Polezhayev was hired by the Philharmonic in 2002, but did not survive his probation period and was asked to leave after the 2003-04 season.
The violinist says that in his two years with the orchestra, seven other violinists were given permanent jobs and all of those musicians were women. (The Times notes that 20 of the Philharmonic's 33 violinists are women.) In addition, he says, there was no cause for the orchestra to let him go, because he was told, in the spring of 2003, that there were no problems with his musicianship.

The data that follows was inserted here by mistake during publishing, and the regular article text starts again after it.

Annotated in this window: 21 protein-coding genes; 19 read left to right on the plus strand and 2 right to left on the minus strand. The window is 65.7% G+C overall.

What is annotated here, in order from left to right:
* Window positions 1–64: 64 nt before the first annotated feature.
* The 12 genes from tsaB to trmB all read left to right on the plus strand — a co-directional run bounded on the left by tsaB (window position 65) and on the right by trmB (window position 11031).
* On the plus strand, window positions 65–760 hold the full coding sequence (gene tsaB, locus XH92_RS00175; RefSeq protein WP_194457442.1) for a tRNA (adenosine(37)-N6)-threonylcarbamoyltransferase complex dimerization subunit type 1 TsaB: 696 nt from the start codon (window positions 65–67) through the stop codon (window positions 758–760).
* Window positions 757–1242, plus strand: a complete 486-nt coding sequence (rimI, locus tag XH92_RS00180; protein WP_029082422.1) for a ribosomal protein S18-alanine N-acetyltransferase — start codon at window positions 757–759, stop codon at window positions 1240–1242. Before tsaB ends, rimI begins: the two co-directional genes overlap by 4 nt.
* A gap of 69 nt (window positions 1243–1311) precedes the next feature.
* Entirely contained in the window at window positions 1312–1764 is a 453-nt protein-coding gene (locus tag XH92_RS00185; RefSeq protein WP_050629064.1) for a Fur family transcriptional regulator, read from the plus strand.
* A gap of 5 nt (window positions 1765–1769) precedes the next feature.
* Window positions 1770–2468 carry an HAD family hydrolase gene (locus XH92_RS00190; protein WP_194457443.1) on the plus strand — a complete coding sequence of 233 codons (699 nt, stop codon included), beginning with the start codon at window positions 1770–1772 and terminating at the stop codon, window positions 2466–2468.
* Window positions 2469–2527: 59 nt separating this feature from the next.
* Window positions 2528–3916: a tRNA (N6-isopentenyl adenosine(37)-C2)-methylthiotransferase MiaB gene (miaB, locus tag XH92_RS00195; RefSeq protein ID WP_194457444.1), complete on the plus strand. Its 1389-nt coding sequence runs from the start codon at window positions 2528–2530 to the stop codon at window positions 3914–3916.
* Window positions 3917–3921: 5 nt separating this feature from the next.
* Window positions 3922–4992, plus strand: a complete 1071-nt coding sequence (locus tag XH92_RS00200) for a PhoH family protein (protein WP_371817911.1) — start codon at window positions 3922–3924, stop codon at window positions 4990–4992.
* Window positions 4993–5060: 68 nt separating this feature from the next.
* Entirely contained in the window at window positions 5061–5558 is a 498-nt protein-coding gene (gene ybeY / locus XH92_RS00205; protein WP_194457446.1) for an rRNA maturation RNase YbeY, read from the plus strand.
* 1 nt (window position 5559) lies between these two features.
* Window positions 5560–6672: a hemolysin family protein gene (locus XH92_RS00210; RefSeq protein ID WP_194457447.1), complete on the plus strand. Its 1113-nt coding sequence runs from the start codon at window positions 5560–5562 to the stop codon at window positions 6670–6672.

Among the defendants named in Polezhayev's lawsuit, which was filed yesterday in State Supreme Court in Manhattan and complains of "discriminatory practices," are the orchestra, concertmaster Glenn Dicterow, and music director Lorin Maazel. The violinist is asking for back pay, damages, and a tenured position with the orchestra.
"They are damaging my career and embarrassing me in front of my colleagues and pretty much putting a black mark on me forever," Polezhayev said in an interview. He also said that not surviving the Philharmonic's probation period would keep him from ever getting an orchestra job.
The Philharmonic would not comment on the matter, although Philharmonic violinist Fiona Simon, chair of the orchestra committee, said, "He didn't get tenure because he wasn't doing his job. None of the rest of it is in the least bit relevant."